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How to build an active-active-active cluster with RHEL 8 and Percona MySQL

This guide shows you that it's easy to build a multi-master database on Red Hat Enterprise Linux 8.
How to build an active-active-active cluster with Percona MySQL
Image by Julius Silver from Pixabay

In the past, building a fault-tolerant, secure multi-master MySQL service was cumbersome. It required several steps and dependent packages. Replication configuration, data synchronization, and multiple configuration files added to the complexity. Building a solution on a hardened OS like Red Hat Enterprise Linux (RHEL) 8 and using a professionally packaged multi-master MySQL distribution from Percona makes it easy. This guide shows you how.

Architectural diagram:

Figure 1: Three-node MySQL cluster with individual IP addresses for each node.
Figure 1: Three-node MySQL cluster with individual IP addresses for each node.

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Install the cluster software

Run the following commands on all three servers (DB1, DB2, and DB3):

# yum -y install

# percona-release enable-only pxc-80 release
# percona-release enable tools release

# yum repolist 
Updating Subscription Management repositories. 
repo id                                         repo name 
prel-release-noarch                             Percona Release release/noarch YUM repository 
pxc-80-release-x86_64                           Percona XtraDB Cluster 8.0 release/x86_64 YUM repository 
rhel-8-for-x86_64-appstream-rpms                Red Hat Enterprise Linux 8 for x86_64 - AppStream (RPMs) 
rhel-8-for-x86_64-baseos-rpms                   Red Hat Enterprise Linux 8 for x86_64 - BaseOS (RPMs) 
satellite-tools-6.8-for-rhel-8-x86_64-rpms      Red Hat Satellite Tools 6.8 for RHEL 8 x86_64 (RPMs) 
tools-release-x86_64                            Percona Tools release/x86_64 YUM repository

Because the RHEL 8 repositories include a version of MySQL, you must disable access to them for the Percona installation to complete successfully.

# yum -y module disable mysql
# yum -y install percona-xtradb-cluster

Configure the cluster

On the DB1 server, start the database service to access it via the MySQL client in order to update the default password and allow any host to remotely connect for management:

# systemctl start mysql

# grep 'temporary password' /var/log/mysqld.log
# mysql -u root -p

Change default root password with ALTER command:

# mysql> ALTER USER 'root'@'localhost' IDENTIFIED BY 'redhatPERCONA';

Enable login from any host with UPDATE command:

# mysql> UPDATE mysql.user SET host='%' WHERE user='root';

Exit MySQL administration:

# mysql> exit

On the DB1 server, stop the database service:

# systemctl stop mysql

On the DB2 and DB3 servers, start/stop the MySQL service to create the initial file structures:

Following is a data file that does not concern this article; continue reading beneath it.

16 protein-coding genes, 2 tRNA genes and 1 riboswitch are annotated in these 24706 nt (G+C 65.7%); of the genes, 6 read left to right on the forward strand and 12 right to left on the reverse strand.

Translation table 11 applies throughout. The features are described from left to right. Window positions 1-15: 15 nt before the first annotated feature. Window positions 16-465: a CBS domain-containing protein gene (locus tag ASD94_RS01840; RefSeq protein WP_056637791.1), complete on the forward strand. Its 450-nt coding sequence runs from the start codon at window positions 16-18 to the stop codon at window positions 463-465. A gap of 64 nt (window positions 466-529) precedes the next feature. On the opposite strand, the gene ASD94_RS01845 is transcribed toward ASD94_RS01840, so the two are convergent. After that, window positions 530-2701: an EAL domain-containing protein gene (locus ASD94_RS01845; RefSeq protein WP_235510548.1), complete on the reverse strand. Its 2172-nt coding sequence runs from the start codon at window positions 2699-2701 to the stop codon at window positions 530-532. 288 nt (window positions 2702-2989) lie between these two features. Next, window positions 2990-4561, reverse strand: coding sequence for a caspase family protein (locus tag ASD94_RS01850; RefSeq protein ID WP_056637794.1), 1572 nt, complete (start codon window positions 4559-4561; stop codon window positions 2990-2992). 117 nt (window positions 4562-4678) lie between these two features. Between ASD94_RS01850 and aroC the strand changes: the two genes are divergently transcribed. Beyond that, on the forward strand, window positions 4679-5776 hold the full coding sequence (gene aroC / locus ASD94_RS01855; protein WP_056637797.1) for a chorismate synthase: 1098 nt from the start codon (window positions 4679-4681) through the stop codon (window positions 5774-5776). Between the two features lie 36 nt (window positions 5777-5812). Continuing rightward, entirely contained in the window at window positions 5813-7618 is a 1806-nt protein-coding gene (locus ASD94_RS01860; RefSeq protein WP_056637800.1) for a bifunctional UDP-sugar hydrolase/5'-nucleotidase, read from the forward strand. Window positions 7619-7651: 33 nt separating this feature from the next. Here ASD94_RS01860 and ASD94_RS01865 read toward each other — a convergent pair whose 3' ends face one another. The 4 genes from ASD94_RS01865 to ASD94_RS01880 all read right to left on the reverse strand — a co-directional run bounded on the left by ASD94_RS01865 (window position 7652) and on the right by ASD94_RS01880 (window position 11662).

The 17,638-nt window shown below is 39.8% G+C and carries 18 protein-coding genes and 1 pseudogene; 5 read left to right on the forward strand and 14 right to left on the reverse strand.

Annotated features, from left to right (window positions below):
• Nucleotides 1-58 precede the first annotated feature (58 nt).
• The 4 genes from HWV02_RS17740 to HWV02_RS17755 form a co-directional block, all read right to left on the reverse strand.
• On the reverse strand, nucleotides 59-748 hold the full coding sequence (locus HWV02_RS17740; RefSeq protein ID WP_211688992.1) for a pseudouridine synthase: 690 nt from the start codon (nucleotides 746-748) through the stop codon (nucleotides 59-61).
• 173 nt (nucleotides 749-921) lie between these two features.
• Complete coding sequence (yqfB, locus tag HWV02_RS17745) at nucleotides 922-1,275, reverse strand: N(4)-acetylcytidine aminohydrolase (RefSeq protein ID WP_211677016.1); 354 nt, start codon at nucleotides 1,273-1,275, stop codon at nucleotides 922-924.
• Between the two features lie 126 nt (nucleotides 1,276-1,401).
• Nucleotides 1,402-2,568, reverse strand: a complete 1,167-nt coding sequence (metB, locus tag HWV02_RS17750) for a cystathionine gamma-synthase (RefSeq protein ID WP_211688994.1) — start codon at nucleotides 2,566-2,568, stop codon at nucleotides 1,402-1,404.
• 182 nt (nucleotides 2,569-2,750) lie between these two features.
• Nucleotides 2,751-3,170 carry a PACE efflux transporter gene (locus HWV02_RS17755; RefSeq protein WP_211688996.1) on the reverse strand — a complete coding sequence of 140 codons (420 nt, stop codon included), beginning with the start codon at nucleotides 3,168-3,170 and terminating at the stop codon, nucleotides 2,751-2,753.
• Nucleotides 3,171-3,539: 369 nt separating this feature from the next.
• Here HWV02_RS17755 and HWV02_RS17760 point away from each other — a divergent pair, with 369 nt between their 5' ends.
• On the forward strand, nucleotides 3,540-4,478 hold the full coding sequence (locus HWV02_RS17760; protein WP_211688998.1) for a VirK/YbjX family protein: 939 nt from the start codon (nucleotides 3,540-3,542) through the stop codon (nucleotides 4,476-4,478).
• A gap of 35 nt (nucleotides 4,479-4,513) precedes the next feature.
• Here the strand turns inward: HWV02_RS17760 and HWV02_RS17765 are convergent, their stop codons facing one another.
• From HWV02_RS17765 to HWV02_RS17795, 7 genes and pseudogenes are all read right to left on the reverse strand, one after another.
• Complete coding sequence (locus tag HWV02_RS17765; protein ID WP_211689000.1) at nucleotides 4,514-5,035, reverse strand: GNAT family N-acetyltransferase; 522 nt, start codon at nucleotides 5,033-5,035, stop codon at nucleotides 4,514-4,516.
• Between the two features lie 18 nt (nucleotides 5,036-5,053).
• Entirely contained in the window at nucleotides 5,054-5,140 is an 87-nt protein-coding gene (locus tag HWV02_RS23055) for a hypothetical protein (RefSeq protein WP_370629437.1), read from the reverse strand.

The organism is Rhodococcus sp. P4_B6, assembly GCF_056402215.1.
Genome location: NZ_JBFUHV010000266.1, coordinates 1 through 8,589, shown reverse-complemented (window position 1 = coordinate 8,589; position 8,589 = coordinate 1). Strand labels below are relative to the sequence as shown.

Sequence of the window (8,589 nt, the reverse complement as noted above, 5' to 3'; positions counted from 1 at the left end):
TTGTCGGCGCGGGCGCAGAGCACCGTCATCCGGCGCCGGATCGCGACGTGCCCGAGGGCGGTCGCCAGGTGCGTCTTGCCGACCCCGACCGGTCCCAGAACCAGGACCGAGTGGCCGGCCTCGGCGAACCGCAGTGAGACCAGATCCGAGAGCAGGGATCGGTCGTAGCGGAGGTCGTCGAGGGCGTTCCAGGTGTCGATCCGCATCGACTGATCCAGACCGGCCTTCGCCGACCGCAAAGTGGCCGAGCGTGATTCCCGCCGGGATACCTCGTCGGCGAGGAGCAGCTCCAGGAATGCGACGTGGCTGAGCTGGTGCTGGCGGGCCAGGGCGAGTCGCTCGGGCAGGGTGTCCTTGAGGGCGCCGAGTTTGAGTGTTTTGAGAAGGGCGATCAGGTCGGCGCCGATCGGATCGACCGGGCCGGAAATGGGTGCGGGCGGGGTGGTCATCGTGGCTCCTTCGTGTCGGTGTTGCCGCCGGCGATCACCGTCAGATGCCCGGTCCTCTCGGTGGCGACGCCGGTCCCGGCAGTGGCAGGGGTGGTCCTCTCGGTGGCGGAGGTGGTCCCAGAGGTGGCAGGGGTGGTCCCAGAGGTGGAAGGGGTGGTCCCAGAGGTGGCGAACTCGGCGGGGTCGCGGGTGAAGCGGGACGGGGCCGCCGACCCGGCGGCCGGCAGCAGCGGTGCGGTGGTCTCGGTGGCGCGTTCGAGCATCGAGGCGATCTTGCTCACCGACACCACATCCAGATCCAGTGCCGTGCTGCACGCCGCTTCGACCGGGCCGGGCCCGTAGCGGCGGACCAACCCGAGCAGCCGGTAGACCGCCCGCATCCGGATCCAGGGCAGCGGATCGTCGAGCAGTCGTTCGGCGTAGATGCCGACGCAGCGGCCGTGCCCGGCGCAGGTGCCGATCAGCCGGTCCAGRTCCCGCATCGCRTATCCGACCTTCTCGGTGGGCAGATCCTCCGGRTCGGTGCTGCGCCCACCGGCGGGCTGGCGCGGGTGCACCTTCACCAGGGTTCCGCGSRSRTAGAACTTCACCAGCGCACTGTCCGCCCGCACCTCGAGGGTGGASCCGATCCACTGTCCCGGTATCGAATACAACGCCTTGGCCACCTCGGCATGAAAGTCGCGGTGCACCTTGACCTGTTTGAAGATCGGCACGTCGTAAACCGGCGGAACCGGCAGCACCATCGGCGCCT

# systemctl start mysql
# systemctl stop mysql

On all database servers in the cluster (DB1, DB2, and DB3) ensure the configuration file /etc/my.cnf contains the following unique fields:


Add each database server’s IP address. This is how the cluster communicates and to whom:


Add a unique cluster name. This needs to be the same on all servers in the cluster. This will identify the cluster from other clusters:


Add a unique node name and its IP address. The cluster must have a way to identify each node:


Run this command on each database server to make sure the settings you made are correct:

# grep -e address -e cluster /etc/my.cnf | grep -v \# 

# grep -e address -e cluster /etc/my.cnf | grep -v \# 

# grep -e address -e cluster /etc/my.cnf | grep -v \# 

Start the cluster

Once the configuration looks good, the next step is to bootstrap the DB1 server. This is done with a special service called mysql@bootstrap.service:

# systemctl start mysql@bootstrap.service

Login to check the status with the following commands:

# mysql -u root -p
# mysql> show status like 'wsrep%';

Look for wsrep_cluster_size, which should be 1, since the only server in the cluster right now is DB1.

The bootstrap service generates the TLS security certificates used for secure cluster communications. Copy these files to the /var/lib/mysql on the other two database servers: server-key.pem,ca.pem, and server-cert.pem

# cd /var/lib/mysql
# scp server-key.pem server-cert.pem ca.pem db2:/var/lib/mysql/
# scp server-key.pem server-cert.pem ca.pem db3:/var/lib/mysql/

Configure the firewall for secure cluster operations

The Percona cluster requires the following four ports to be open to function properly: 3306, 4444, 4567, and 4568. Run these firewall commands on all three servers (DB1, DB2, and DB3) to configure them.

Ensure that the firewalld service is running:

# systemctl enable firewalld
# systemctl start firewalld

The default zone is public, so unless you have changed it, you can add the required four ports this way:

# firewall-cmd --add-port 3306/tcp --zone=public --permanent
# firewall-cmd --add-port 4444/tcp --zone=public --permanent
# firewall-cmd --add-port 4567/tcp --zone=public --permanent

# firewall-cmd --add-port 4568/tcp --zone=public --permanent

Or, if you prefer, add multiple ports all at once from a single command:

# firewall-cmd --add-port={3306/tcp,4444/tcp,4567/tcp,4568/tcp} --zone=public --permanent

Reload the firewalld service with the following command and then list the ports to confirm the service is configured as expected: